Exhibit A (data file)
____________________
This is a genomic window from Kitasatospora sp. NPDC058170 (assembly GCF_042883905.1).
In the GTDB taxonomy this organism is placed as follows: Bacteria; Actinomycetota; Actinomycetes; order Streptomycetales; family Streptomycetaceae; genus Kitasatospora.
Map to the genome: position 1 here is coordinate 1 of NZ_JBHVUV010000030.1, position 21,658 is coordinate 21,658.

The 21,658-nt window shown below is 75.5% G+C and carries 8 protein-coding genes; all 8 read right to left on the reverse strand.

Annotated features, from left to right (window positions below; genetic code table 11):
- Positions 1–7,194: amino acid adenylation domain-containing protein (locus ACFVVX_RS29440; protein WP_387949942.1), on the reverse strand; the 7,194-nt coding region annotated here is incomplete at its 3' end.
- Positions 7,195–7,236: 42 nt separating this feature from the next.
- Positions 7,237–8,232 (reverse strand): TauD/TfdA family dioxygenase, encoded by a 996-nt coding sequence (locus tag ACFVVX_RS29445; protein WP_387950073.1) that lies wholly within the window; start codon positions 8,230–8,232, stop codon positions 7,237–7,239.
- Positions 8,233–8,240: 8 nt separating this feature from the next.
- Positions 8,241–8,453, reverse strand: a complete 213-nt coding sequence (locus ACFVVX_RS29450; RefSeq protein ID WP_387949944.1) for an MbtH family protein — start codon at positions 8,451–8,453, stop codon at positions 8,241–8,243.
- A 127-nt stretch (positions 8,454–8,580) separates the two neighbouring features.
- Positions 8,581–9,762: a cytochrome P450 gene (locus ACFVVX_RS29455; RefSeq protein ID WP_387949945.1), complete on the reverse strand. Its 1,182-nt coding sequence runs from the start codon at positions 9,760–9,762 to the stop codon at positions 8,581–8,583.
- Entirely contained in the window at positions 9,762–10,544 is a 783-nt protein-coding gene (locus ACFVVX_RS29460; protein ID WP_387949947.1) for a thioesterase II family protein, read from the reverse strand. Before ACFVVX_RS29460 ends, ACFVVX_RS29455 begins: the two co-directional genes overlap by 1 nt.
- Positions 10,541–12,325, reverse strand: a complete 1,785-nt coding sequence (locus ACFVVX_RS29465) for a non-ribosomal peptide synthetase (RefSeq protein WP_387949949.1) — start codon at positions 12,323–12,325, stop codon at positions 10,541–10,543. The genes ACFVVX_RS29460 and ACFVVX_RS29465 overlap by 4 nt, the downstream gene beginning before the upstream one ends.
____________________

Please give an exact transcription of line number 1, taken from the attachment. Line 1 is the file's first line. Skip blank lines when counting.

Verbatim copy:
This is a genomic window from Kitasatospora sp. NPDC058170 (assembly GCF_042883905.1).